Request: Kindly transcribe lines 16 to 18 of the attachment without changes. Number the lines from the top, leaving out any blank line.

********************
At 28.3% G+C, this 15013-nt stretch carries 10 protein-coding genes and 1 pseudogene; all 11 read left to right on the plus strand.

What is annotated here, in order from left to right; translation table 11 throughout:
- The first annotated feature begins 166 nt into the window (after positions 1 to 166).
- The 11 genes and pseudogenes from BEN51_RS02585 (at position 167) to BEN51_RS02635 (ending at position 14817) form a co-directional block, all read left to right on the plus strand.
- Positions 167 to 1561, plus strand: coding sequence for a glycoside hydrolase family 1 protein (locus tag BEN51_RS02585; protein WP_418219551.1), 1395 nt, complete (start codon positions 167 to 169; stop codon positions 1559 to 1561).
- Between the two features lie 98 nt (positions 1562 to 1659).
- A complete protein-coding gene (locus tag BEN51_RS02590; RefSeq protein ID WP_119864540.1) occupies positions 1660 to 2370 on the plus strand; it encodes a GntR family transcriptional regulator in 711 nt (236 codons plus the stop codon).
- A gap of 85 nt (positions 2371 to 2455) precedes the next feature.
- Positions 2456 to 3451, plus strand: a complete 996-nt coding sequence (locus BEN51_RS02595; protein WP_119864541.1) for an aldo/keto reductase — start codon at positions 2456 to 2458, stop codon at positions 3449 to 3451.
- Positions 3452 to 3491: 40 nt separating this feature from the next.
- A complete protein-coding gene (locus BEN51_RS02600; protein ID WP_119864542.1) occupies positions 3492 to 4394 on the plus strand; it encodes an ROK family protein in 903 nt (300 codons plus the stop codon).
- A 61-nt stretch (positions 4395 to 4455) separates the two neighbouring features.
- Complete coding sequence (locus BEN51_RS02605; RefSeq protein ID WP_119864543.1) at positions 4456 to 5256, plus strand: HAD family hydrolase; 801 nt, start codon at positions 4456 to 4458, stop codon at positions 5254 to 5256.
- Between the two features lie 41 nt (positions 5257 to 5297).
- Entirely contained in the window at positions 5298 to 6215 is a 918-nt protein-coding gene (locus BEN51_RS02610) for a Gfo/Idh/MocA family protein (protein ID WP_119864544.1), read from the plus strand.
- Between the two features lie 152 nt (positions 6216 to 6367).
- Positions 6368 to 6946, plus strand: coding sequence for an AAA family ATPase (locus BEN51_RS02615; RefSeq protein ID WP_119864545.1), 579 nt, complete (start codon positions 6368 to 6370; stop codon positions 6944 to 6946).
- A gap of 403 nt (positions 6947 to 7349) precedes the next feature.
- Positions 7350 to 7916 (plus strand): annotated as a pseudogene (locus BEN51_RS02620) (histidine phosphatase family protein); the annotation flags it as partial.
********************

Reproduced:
- Between the two features lie 152 nt (positions 6216 to 6367).
- Positions 6368 to 6946, plus strand: coding sequence for an AAA family ATPase (locus BEN51_RS02615; RefSeq protein ID WP_119864545.1), 579 nt, complete (start codon positions 6368 to 6370; stop codon positions 6944 to 6946).
- A gap of 403 nt (positions 6947 to 7349) precedes the next feature.